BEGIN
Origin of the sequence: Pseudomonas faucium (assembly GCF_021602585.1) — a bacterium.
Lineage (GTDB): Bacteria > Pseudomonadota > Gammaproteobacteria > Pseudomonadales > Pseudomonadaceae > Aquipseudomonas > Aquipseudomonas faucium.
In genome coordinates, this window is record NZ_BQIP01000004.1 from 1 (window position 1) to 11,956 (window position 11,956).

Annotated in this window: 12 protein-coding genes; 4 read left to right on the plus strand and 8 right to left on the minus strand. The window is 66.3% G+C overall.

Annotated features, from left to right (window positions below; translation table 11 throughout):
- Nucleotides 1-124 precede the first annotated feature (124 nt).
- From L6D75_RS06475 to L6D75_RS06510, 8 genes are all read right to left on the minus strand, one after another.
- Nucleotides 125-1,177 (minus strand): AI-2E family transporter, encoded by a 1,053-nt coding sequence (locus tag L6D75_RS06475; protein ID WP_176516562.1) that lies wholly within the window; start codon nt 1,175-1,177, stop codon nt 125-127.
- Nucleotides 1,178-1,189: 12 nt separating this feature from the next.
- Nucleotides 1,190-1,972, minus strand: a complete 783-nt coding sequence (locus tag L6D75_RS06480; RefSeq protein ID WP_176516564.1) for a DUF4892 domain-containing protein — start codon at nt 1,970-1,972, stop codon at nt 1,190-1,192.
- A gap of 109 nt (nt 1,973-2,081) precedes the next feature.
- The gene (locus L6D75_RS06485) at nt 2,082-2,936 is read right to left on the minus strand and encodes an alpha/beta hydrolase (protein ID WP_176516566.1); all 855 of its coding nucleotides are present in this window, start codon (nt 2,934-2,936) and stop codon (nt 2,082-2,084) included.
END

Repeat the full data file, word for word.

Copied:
Origin of the sequence: Pseudomonas faucium (assembly GCF_021602585.1) — a bacterium.
Lineage (GTDB): Bacteria > Pseudomonadota > Gammaproteobacteria > Pseudomonadales > Pseudomonadaceae > Aquipseudomonas > Aquipseudomonas faucium.
In genome coordinates, this window is record NZ_BQIP01000004.1 from 1 (window position 1) to 11,956 (window position 11,956).

Annotated in this window: 12 protein-coding genes; 4 read left to right on the plus strand and 8 right to left on the minus strand. The window is 66.3% G+C overall.

Annotated features, from left to right (window positions below; translation table 11 throughout):
- Nucleotides 1-124 precede the first annotated feature (124 nt).
- From L6D75_RS06475 to L6D75_RS06510, 8 genes are all read right to left on the minus strand, one after another.
- Nucleotides 125-1,177 (minus strand): AI-2E family transporter, encoded by a 1,053-nt coding sequence (locus tag L6D75_RS06475; protein ID WP_176516562.1) that lies wholly within the window; start codon nt 1,175-1,177, stop codon nt 125-127.
- Nucleotides 1,178-1,189: 12 nt separating this feature from the next.
- Nucleotides 1,190-1,972, minus strand: a complete 783-nt coding sequence (locus tag L6D75_RS06480; RefSeq protein ID WP_176516564.1) for a DUF4892 domain-containing protein — start codon at nt 1,970-1,972, stop codon at nt 1,190-1,192.
- A gap of 109 nt (nt 1,973-2,081) precedes the next feature.
- The gene (locus L6D75_RS06485) at nt 2,082-2,936 is read right to left on the minus strand and encodes an alpha/beta hydrolase (protein ID WP_176516566.1); all 855 of its coding nucleotides are present in this window, start codon (nt 2,934-2,936) and stop codon (nt 2,082-2,084) included.